A sexual assault charge can cover many different crimes, including unlawful sexual contact, statutory rape, and nonconsensual sexual intrusion. Contrary to what you might think, police officers do not base the entire investigation on the alleged victim’s statement. Police officers who investigate sexual assault charges in Denver, CO can look for physical evidence, interview witnesses, and consider other factors before making an arrest. If you’re under investigation or you’ve already been arrested, it’s critical to hire a sexual assault attorney right away.
When police officers arrive on the scene of an alleged rape, they will carefully observe the scene, victim, and suspect while speaking with the involved parties. The officers will consider the distress of the victim and whether there are signs of a struggle, such as torn clothing, broken lamps, debris on the floor, and so on. Although the victim will be asked to have a medical exam promptly, the officers will also make a note of any visible signs of injuries.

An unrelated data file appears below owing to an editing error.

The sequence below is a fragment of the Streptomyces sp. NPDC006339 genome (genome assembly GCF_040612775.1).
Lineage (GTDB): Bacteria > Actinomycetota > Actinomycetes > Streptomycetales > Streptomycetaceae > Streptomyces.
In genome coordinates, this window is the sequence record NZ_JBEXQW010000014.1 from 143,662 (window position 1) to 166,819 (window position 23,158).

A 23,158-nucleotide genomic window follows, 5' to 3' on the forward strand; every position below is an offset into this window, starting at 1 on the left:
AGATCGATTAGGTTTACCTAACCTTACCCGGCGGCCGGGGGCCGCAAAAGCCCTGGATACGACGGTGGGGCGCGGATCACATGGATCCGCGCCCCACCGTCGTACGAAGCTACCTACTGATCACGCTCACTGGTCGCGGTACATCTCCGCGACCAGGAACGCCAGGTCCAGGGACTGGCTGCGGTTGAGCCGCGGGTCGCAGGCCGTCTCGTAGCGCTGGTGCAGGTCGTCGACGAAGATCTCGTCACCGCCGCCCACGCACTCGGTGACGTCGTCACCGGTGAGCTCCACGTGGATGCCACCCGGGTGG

The investigators will obtain multiple statements from the involved parties. The victim will be asked to discuss what happened on numerous occasions and perhaps by different investigators. Whether the victim’s statements remain consistent will be a factor in the investigation. Likewise, the alleged attacker will be questioned at length. The suspect will be informed that he or she has the right to have a sexual assault lawyer present during all questioning sessions. The officers will also take statements from eyewitnesses at the scene or in the vicinity at the time of the assault.
Medical exams play a key role in rape investigations. The alleged victim will be asked to have a physical exam, in which the medical provider examines him or her for genital injuries and other bodily injuries. The medical provider will take samples for testing.
In addition to medical records and laboratory reports, the police officers will collect any other available evidence. This might include video surveillance footage, clothing from the victim, samples of blood from the scene, and similar evidence.